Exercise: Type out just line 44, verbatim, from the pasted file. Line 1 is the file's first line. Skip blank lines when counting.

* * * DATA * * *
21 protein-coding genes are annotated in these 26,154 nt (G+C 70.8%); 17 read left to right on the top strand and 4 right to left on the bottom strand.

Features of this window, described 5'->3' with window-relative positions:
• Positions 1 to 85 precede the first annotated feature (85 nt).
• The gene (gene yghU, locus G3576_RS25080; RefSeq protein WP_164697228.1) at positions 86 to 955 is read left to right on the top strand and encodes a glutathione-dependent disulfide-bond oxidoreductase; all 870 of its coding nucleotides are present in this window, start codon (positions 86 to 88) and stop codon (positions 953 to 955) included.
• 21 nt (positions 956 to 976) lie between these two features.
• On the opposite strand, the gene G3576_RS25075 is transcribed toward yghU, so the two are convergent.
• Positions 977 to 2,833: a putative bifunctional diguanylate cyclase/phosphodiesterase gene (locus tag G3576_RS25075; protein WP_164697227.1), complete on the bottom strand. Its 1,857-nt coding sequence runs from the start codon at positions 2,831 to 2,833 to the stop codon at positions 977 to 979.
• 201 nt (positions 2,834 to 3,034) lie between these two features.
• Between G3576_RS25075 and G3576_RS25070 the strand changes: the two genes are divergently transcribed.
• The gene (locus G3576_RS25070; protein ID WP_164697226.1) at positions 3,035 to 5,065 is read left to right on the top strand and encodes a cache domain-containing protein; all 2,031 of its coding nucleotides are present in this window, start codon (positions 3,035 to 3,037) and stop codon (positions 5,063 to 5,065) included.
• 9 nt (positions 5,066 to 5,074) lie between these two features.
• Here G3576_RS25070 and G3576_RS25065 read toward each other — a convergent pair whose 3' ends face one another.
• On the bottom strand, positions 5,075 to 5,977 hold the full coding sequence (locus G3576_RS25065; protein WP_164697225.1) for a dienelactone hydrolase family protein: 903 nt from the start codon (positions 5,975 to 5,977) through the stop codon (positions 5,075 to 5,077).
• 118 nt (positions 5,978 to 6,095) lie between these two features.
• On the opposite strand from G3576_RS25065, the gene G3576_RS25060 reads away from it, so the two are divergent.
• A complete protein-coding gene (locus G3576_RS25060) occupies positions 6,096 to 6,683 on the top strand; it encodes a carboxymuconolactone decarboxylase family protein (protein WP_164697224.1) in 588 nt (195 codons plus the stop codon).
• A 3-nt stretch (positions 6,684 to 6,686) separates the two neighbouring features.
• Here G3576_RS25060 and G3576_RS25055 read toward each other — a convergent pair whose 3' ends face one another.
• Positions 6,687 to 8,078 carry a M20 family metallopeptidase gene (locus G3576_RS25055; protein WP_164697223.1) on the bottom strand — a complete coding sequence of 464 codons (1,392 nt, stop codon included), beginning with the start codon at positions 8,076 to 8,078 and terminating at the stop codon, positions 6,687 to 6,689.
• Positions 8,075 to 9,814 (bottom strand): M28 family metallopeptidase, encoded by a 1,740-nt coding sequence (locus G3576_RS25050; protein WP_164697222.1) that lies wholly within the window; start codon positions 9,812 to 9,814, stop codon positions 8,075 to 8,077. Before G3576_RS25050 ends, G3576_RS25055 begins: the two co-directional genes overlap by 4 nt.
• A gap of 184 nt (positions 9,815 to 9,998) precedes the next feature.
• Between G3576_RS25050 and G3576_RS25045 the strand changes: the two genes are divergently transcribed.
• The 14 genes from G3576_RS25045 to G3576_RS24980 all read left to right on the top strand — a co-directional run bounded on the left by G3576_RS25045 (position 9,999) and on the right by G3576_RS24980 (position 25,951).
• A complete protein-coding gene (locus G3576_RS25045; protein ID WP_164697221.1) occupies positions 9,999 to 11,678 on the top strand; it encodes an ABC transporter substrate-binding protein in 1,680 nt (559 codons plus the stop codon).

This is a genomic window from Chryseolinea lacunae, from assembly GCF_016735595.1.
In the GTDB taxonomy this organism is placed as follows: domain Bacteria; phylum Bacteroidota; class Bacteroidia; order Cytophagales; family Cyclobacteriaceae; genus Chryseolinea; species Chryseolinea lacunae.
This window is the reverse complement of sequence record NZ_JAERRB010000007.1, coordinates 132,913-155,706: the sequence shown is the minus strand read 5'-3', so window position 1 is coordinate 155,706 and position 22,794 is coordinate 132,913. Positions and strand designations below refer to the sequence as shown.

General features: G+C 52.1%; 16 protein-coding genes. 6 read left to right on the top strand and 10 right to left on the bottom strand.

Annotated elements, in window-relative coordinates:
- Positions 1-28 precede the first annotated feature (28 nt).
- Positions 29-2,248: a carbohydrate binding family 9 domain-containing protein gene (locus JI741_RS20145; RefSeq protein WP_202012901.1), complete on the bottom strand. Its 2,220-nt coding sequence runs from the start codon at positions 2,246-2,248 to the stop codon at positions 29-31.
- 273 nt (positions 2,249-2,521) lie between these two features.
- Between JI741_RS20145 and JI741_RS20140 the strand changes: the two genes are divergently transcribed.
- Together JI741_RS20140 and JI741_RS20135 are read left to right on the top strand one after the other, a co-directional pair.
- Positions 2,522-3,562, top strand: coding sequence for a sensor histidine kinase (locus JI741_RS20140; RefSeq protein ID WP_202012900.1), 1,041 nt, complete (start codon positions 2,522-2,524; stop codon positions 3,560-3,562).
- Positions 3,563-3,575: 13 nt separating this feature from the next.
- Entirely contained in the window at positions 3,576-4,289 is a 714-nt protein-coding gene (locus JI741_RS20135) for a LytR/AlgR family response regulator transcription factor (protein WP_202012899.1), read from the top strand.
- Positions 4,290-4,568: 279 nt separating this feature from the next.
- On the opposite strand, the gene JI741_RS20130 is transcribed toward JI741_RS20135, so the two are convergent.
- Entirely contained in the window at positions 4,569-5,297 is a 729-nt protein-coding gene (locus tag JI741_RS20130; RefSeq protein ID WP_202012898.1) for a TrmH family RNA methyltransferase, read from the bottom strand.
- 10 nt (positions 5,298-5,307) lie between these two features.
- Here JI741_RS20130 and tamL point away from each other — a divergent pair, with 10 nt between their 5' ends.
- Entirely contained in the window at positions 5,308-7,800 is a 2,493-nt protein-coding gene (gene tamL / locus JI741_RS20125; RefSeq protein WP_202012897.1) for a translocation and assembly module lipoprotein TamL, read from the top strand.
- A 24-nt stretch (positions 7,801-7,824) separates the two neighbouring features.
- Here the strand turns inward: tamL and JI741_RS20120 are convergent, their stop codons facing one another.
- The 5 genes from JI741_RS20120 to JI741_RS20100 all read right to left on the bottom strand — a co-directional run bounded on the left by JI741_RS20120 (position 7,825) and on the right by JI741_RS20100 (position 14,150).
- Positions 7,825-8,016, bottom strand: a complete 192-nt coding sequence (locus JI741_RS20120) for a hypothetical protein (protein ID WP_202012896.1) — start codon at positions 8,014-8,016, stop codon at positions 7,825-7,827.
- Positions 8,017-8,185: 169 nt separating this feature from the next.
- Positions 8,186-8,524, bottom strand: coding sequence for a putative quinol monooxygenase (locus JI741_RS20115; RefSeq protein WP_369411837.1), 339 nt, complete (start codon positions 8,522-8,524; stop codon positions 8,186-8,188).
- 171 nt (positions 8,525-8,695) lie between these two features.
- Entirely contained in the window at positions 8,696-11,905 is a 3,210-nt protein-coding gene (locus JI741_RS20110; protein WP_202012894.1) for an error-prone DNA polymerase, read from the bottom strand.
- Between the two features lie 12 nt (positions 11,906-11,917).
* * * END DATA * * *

- A 24-nt stretch (positions 7,801-7,824) separates the two neighbouring features.